Harry Potter Revisited: Harry Potter and the Goblet of Fire

Now we come to fourth installment: Harry Potter and the Goblet of Fire. Darkness has been building in the last three installments. But this is where things turn pitch dash thanks to a magical contest and the return of Lord Voldemort.

The movie opens with the Quidditch World Cup. It’s all fun and games until there’s an attack at the competition by Death Eaters, Lord Voldemort’s followers.

As Harry, Ron and Hermione return to Hogwarts, the school is joined by students from two other wizarding schools: Durmstrang and Beauxbatons. Champions are selected from each school to compete in the Triwizard Tournament.

Students wishing to compete put their names in the Goblet of Fire. The champion from Hogwarts is Cedric Diggory (Robert Pattinson), Durmstrang’s is Viktor (Stanislav Ianevski) and Beauxbatons is represented by Fleur Delacour (Clemence Poesy). The field seems set. But then the Goblet of Fire spits out Harry’s name. After heads of all three schools debate what to do, it is decided Harry will also compete. But Harry didn’t enter his name. Who set him up?

The contests are no walk in the park. First, each competitor has to go up against a dragon to retrieve a dragon egg. Then they have to save friends of theirs being held underwater in the Black Lake while fighting off all sorts of underwater creatures. Finally, they have to navigate a magic maze to get the Triwizard Cup. My favorite is the first one, because dragons.

As if all of that wasn’t enough excitement, Hogwarts gets a new Defense Against the Dark Arts teacher. He’s an ex-auror (dark wizard hunter) named Alastor “Mad-Eye” Moody (Brendan Gleeson). Oh, and there’s a dance: the Yule Ball.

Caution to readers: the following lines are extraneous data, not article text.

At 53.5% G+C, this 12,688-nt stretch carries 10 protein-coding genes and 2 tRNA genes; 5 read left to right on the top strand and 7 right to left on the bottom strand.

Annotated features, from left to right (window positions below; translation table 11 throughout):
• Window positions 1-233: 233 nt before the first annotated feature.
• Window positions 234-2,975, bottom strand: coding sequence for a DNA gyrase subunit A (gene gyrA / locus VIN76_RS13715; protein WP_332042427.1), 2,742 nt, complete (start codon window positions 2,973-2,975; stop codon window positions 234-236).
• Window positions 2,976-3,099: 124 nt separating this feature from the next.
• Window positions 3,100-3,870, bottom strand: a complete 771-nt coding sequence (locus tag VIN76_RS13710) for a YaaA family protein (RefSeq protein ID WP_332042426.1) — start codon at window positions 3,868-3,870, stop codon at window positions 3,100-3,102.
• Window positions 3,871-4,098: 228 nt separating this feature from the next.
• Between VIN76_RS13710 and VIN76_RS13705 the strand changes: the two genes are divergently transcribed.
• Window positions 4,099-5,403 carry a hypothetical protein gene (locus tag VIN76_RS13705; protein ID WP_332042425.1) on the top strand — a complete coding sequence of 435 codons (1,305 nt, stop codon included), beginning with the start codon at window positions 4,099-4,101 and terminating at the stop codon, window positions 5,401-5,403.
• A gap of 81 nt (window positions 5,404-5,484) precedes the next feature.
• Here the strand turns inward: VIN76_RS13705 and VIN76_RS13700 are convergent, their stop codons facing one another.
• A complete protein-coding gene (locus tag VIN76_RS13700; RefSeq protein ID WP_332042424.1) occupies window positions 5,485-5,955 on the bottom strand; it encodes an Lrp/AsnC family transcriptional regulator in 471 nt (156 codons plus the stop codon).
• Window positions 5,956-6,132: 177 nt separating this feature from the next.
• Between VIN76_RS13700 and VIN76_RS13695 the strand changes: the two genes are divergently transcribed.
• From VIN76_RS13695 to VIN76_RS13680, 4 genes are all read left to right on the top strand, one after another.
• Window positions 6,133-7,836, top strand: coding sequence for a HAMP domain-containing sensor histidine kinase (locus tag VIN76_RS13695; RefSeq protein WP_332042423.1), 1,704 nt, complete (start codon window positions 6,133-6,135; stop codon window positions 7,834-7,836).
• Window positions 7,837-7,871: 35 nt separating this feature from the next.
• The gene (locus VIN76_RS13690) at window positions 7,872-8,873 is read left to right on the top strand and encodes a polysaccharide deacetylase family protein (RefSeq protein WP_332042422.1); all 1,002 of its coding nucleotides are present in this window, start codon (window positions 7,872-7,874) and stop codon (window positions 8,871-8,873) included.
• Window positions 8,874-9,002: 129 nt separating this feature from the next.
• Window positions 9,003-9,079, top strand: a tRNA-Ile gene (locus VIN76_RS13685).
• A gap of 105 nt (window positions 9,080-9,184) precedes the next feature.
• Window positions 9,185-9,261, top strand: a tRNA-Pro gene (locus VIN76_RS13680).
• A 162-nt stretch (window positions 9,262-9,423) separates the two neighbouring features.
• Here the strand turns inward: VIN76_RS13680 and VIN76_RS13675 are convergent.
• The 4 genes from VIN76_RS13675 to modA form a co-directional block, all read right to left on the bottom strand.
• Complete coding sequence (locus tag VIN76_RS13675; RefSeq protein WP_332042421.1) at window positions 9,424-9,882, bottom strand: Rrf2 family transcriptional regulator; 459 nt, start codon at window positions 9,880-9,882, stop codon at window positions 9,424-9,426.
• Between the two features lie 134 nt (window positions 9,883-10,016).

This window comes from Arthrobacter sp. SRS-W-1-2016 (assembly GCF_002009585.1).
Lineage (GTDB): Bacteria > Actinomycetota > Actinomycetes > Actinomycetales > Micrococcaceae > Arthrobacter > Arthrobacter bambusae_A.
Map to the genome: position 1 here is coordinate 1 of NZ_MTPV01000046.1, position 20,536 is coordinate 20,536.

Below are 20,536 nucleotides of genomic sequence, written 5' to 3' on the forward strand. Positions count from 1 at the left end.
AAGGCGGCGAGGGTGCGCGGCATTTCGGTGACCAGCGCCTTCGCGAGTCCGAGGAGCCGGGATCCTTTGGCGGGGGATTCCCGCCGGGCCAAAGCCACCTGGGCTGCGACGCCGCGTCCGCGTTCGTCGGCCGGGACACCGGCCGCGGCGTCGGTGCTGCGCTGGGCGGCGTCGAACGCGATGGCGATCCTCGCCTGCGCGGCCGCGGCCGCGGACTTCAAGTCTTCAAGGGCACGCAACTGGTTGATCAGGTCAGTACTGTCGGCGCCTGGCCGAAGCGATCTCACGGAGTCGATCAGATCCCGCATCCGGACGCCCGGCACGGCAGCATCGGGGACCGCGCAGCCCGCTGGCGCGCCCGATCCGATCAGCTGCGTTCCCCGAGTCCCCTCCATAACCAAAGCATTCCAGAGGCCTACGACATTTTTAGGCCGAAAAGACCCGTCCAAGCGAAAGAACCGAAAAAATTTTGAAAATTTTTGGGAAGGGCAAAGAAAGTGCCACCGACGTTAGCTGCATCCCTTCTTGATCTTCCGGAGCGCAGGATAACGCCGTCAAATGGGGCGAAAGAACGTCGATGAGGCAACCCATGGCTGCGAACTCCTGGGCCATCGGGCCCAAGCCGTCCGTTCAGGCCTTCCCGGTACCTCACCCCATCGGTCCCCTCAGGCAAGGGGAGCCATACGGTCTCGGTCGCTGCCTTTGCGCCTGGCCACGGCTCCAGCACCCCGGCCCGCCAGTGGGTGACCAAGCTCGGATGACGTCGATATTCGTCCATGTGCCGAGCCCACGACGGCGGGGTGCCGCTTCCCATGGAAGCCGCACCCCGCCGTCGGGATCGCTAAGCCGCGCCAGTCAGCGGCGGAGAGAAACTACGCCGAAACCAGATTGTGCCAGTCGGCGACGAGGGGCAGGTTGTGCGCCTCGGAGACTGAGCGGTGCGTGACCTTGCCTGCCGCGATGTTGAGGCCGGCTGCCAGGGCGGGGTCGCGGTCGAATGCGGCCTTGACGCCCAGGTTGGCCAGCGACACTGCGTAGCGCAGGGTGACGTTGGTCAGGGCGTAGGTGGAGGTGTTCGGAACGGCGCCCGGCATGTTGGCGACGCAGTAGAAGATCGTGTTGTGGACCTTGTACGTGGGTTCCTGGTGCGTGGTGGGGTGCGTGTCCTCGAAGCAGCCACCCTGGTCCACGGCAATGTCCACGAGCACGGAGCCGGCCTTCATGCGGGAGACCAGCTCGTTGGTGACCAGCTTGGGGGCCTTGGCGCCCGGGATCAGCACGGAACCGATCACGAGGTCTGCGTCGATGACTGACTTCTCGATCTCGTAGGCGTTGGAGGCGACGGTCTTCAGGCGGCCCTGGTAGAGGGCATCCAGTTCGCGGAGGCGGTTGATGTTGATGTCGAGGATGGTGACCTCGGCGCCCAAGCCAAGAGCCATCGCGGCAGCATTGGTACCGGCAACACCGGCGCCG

So, there’s a lot crammed into this movie, just like Prisoner of Azkaban. Goblet of Fire brings another new director to the franchise: Mike Newell. You might remember him as the director of Four Weddings and a Funeral. His knack for dry humor shown in that film shines here in the lighter moments, especially the teenage drama surrounding the Yule Ball.

One of the smart things this movie does is allow Harry, Ron and Hermione to go through teenage growing pains in a realistic way. And the feud between Harry and Ron early on (Ron is mad at him for not telling him he would enter the tournament) doesn’t get dragged out as long as it does in the book.

The finale is also handled very well. When (spoiler alert!) Harry and Cedric both reach for the Triwizard Cup, they’re transported to a cemetery. There Lord Voldemort (Ralph Fiennes) is resurrected by Peter Pettigrew (Timothy Spall). Pettigrew kills Cedric with the killing curse. And then Voldemort challenges Harry to a duel. This is the moment we’ve been waiting for. But, when Harry and Voldemort cast spells against each other, their wands connect. This brings about images of people Voldemort killed. Voldemort is distracted long enough for Harry to grab the Triwizard Cup, which takes him back to Hogwarts, along with Cedric’s dead body.

The emotional impact of the ending is handled as well as you could hope. I for one shed some tears. Daniel Radcliffe really makes you feel the weight of Harry’s struggles. He’s great in the first three movies. But here, his acting chops really go up a few notches.

Among the acting performances, I want to give a special shout out to Brendan Gleeson. He’s been a great character actor for a while. You might remember him from 28 Days Later. He brings a lot to Mad-Eye Moody. At the end, when we learn that the Moody we’ve seen has been an imposter (Barty Crouch Jr. used polyjuice potion to assume his form and imprisoned the real person), his turn from helpful teacher to villain is quite jarring.

Harry Potter and the Goblet of Fire ratchets up the tension in the franchise to whole new levels. The Triwizard Tournament is thrilling, the Yule Ball a fun diversion from the darker elements and the human drama involving. I enjoyed it a lot. But I’m not sure where I would put it in my ranking of the movies.

Harry Potter Revisited: Harry Potter and the Prisoner of Azkaban

We have now come to my favorite book in the Harry Potter saga: Harry Potter and the Prisoner of Azkaban. Alfonso Cuaron’s entry in the franchise stands out to me because of how the movie effectively handles the dark and ominous overtones of the book. It also benefits from the brilliant casting of a few new characters. More on that later.